That email I was waiting for arrived a couple days ago, 4 months after the original theatrical release in markets overseas. Now I know it’s not that hard to get a film approved in Australia nor is it that difficult to get it shipped over here (even if it was shot on film) so what could be the reason for such a long delay? As far as I can tell it’s the distributors holding onto their out dated business models in a digital era where they have to create artificial scarcity in order to try and bilk more money out of the end consumers. I’ve deliberately not seen movies in cinemas in the past due to shenanigans like this and Cloud Atlas is likely going to be the latest entry on my civil disobedience list.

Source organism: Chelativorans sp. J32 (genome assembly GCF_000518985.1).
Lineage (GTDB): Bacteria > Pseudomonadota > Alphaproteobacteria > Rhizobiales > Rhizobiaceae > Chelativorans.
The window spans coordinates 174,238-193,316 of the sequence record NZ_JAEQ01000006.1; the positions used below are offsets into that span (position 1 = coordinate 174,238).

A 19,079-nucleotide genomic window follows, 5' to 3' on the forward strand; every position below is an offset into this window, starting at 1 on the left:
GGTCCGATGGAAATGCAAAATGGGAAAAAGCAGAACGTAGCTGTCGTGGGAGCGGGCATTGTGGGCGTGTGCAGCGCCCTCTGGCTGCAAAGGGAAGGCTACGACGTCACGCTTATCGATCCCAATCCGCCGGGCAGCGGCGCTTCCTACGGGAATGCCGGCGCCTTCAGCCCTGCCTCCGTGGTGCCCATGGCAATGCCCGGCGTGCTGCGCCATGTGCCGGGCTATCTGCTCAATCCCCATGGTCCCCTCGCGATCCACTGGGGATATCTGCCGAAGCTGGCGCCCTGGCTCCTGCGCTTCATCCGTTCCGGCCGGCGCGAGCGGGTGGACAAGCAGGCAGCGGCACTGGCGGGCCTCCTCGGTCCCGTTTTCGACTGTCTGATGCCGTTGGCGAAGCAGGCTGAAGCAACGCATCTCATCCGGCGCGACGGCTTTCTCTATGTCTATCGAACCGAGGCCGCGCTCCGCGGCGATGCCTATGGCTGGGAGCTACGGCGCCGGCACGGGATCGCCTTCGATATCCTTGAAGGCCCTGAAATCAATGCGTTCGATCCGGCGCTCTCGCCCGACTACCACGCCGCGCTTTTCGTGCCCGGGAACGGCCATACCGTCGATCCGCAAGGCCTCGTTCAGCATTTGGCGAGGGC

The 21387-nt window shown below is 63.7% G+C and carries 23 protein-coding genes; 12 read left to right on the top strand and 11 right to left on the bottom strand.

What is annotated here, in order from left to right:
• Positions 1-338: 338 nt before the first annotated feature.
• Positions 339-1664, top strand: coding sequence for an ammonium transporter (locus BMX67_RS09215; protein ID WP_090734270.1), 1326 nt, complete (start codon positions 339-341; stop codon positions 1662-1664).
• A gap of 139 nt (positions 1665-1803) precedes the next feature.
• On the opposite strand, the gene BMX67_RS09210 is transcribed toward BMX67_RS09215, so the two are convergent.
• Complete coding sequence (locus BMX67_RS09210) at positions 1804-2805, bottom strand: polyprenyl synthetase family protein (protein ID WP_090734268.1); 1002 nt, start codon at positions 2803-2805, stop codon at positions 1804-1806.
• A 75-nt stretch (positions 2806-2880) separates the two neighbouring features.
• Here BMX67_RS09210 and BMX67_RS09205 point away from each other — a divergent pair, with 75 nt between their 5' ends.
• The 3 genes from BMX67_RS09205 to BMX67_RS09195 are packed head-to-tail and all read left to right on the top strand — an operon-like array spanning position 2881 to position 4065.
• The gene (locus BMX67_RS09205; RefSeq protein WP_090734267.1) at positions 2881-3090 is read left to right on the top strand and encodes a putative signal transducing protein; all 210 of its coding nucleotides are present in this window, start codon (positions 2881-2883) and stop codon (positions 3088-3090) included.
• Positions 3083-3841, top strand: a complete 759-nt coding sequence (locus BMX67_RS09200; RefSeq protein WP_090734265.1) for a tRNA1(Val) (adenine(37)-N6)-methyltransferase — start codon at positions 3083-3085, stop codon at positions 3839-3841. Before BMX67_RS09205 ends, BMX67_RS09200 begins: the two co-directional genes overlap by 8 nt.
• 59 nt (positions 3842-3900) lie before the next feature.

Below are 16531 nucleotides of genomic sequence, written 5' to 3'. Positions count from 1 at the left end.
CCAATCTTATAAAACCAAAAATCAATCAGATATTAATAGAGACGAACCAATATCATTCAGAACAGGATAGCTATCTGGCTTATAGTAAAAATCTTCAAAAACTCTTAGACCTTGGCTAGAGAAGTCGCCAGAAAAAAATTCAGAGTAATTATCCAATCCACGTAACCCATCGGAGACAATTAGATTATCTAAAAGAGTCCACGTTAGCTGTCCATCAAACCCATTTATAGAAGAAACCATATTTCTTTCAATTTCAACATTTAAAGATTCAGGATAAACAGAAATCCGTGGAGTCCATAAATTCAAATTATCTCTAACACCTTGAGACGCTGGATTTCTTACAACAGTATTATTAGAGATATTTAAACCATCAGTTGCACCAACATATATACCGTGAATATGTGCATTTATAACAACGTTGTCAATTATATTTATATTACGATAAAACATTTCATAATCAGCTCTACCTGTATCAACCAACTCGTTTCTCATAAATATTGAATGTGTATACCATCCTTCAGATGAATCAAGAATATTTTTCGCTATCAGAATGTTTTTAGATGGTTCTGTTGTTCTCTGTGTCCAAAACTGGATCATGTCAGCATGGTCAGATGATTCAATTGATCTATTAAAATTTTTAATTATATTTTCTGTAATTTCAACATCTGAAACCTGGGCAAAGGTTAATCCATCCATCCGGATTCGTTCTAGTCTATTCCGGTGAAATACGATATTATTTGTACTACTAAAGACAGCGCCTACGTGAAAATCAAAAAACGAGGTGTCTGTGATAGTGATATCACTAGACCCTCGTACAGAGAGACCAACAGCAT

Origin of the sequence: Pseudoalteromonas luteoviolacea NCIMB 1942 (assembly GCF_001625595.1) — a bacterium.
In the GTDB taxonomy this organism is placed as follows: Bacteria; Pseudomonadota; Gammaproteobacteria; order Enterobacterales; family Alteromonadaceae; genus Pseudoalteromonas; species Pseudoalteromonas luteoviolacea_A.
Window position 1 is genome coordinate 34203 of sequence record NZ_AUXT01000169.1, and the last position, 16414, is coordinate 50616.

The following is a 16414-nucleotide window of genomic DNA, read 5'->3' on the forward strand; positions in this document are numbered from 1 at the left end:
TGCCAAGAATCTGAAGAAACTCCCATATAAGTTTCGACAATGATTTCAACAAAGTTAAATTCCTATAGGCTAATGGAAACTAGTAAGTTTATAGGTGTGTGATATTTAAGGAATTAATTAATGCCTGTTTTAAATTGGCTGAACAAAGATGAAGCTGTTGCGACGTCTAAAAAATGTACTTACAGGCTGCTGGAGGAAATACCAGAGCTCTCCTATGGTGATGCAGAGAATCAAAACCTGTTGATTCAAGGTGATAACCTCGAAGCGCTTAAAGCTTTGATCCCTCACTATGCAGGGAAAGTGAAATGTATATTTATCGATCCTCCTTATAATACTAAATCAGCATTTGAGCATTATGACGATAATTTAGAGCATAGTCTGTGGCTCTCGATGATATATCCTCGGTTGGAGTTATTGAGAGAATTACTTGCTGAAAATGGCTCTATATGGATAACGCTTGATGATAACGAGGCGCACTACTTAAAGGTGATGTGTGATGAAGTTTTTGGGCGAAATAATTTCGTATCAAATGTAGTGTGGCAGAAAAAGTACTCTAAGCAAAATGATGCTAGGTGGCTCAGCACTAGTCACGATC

I seriously can’t understand why movie studios continue with behaviour like this which is what drives customers to seek out other, illegitimate means of getting at their content. I am more than happy to pay (and, in the case of things like Cloud Atlas, at a premium) for content like this but I do not want my money going to businesses that fail to adapt their practices to the modern world. Artificial scarcity is right up there with restrictive DRM schemes in my book as they provide absolutely no benefit for the end user and only serve to make the illegitimate product better. Really when we’re hit from all sides with crap like this is it any surprise that we’re a big ole nation o pirates?